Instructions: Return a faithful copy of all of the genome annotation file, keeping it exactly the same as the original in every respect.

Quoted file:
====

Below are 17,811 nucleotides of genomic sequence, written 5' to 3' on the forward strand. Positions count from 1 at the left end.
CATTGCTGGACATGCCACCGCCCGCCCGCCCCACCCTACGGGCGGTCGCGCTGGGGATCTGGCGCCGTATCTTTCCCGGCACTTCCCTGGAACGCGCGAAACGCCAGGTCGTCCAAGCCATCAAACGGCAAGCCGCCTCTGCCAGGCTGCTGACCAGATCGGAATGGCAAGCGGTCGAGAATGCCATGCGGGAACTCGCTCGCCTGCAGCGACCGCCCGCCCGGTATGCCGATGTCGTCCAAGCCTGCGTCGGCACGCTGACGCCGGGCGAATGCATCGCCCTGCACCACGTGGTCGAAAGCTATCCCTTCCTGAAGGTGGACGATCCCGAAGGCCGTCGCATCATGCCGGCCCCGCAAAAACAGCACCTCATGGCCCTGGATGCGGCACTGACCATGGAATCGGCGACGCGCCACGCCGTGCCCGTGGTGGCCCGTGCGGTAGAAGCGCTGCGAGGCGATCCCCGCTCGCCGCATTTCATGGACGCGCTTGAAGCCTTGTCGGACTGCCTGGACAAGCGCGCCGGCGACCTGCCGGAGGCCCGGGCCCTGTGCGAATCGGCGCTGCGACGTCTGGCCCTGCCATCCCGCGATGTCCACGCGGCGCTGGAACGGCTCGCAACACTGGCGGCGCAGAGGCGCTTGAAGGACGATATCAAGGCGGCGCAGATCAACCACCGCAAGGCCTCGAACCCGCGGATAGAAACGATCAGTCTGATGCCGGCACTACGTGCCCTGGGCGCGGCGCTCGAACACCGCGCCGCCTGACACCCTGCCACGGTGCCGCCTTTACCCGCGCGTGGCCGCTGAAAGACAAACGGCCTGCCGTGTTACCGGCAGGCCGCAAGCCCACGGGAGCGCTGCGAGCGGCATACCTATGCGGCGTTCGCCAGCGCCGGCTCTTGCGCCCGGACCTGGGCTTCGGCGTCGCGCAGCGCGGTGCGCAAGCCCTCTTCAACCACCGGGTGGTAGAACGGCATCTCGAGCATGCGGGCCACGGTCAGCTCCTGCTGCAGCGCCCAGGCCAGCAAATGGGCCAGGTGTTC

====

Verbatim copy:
Below are 17,811 nucleotides of genomic sequence, written 5' to 3' on the forward strand. Positions count from 1 at the left end.
CATTGCTGGACATGCCACCGCCCGCCCGCCCCACCCTACGGGCGGTCGCGCTGGGGATCTGGCGCCGTATCTTTCCCGGCACTTCCCTGGAACGCGCGAAACGCCAGGTCGTCCAAGCCATCAAACGGCAAGCCGCCTCTGCCAGGCTGCTGACCAGATCGGAATGGCAAGCGGTCGAGAATGCCATGCGGGAACTCGCTCGCCTGCAGCGACCGCCCGCCCGGTATGCCGATGTCGTCCAAGCCTGCGTCGGCACGCTGACGCCGGGCGAATGCATCGCCCTGCACCACGTGGTCGAAAGCTATCCCTTCCTGAAGGTGGACGATCCCGAAGGCCGTCGCATCATGCCGGCCCCGCAAAAACAGCACCTCATGGCCCTGGATGCGGCACTGACCATGGAATCGGCGACGCGCCACGCCGTGCCCGTGGTGGCCCGTGCGGTAGAAGCGCTGCGAGGCGATCCCCGCTCGCCGCATTTCATGGACGCGCTTGAAGCCTTGTCGGACTGCCTGGACAAGCGCGCCGGCGACCTGCCGGAGGCCCGGGCCCTGTGCGAATCGGCGCTGCGACGTCTGGCCCTGCCATCCCGCGATGTCCACGCGGCGCTGGAACGGCTCGCAACACTGGCGGCGCAGAGGCGCTTGAAGGACGATATCAAGGCGGCGCAGATCAACCACCGCAAGGCCTCGAACCCGCGGATAGAAACGATCAGTCTGATGCCGGCACTACGTGCCCTGGGCGCGGCGCTCGAACACCGCGCCGCCTGACACCCTGCCACGGTGCCGCCTTTACCCGCGCGTGGCCGCTGAAAGACAAACGGCCTGCCGTGTTACCGGCAGGCCGCAAGCCCACGGGAGCGCTGCGAGCGGCATACCTATGCGGCGTTCGCCAGCGCCGGCTCTTGCGCCCGGACCTGGGCTTCGGCGTCGCGCAGCGCGGTGCGCAAGCCCTCTTCAACCACCGGGTGGTAGAACGGCATCTCGAGCATGCGGGCCACGGTCAGCTCCTGCTGCAGCGCCCAGGCCAGCAAATGGGCCAGGTGTTC